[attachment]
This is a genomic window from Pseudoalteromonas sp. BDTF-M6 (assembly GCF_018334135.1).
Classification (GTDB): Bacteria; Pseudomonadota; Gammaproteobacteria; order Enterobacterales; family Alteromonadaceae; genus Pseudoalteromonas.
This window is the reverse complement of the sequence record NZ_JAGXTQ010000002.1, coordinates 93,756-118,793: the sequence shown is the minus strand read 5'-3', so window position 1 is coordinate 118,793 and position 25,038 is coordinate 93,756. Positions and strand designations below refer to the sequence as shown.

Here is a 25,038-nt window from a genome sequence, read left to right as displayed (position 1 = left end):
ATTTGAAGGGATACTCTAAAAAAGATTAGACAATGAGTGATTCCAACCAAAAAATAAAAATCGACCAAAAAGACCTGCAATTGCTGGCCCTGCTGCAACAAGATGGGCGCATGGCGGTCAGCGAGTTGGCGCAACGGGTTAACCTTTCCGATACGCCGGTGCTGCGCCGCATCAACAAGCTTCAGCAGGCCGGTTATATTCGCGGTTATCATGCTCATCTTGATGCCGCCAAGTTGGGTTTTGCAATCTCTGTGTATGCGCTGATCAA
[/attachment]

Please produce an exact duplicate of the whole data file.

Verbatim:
This is a genomic window from Pseudoalteromonas sp. BDTF-M6 (assembly GCF_018334135.1).
Classification (GTDB): Bacteria; Pseudomonadota; Gammaproteobacteria; order Enterobacterales; family Alteromonadaceae; genus Pseudoalteromonas.
This window is the reverse complement of the sequence record NZ_JAGXTQ010000002.1, coordinates 93,756-118,793: the sequence shown is the minus strand read 5'-3', so window position 1 is coordinate 118,793 and position 25,038 is coordinate 93,756. Positions and strand designations below refer to the sequence as shown.

Here is a 25,038-nt window from a genome sequence, read left to right as displayed (position 1 = left end):
ATTTGAAGGGATACTCTAAAAAAGATTAGACAATGAGTGATTCCAACCAAAAAATAAAAATCGACCAAAAAGACCTGCAATTGCTGGCCCTGCTGCAACAAGATGGGCGCATGGCGGTCAGCGAGTTGGCGCAACGGGTTAACCTTTCCGATACGCCGGTGCTGCGCCGCATCAACAAGCTTCAGCAGGCCGGTTATATTCGCGGTTATCATGCTCATCTTGATGCCGCCAAGTTGGGTTTTGCAATCTCTGTGTATGCGCTGATCAA